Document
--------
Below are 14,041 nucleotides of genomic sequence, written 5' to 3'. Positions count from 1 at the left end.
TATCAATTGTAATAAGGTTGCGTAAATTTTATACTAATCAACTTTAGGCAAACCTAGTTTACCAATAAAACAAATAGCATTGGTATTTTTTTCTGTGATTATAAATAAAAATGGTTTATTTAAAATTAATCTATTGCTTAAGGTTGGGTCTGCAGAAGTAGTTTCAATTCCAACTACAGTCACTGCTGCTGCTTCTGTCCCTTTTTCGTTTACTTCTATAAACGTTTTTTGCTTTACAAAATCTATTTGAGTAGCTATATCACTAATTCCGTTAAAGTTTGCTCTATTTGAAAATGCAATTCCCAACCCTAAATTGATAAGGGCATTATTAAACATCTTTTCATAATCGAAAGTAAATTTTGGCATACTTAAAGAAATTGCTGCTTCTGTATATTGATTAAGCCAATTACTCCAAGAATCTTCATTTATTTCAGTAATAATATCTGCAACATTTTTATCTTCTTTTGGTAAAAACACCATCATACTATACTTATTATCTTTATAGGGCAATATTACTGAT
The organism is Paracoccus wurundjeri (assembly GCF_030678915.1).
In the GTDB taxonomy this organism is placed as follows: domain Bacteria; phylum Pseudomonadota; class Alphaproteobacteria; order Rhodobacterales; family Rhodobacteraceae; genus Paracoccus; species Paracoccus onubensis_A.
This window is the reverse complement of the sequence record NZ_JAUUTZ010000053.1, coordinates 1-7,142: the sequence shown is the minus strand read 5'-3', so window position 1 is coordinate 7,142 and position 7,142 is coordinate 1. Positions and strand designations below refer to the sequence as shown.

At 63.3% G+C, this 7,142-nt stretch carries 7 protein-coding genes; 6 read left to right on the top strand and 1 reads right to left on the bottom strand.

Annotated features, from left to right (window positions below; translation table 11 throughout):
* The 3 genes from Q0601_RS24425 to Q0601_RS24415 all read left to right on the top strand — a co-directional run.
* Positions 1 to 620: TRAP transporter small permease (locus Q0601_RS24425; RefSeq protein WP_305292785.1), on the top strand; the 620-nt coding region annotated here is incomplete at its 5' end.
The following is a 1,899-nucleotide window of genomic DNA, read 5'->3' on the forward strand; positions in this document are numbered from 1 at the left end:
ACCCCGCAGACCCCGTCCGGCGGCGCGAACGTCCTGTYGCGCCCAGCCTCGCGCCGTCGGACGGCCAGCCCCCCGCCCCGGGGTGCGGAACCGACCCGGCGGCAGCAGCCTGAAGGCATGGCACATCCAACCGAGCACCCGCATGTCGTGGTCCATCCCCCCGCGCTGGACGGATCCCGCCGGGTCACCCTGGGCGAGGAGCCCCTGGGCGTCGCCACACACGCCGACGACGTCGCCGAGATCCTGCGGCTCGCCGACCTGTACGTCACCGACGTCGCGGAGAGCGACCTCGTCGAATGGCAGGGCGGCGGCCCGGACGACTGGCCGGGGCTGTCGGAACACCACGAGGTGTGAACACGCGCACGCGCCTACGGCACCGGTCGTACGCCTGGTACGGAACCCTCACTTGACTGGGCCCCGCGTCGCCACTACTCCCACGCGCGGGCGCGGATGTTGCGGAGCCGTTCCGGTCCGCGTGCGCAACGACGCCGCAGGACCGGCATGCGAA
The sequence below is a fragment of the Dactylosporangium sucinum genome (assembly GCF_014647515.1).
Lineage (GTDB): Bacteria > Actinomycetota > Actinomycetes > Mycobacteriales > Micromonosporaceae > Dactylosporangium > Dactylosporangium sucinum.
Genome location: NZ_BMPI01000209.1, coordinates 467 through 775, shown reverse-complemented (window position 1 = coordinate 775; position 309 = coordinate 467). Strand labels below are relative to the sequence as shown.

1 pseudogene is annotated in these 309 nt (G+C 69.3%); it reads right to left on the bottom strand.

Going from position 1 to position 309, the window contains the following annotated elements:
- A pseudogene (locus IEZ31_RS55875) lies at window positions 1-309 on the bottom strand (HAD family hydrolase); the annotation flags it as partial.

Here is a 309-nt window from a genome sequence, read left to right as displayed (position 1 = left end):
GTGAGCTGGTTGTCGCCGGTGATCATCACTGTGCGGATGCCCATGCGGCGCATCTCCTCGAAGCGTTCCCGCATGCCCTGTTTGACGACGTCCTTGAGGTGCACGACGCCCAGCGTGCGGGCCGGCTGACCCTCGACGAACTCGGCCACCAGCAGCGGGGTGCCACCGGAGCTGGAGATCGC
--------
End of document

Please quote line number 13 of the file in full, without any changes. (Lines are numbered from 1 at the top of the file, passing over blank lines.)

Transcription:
Lineage (GTDB): Bacteria > Actinomycetota > Actinomycetes > Mycobacteriales > Micromonosporaceae > Dactylosporangium > Dactylosporangium sucinum.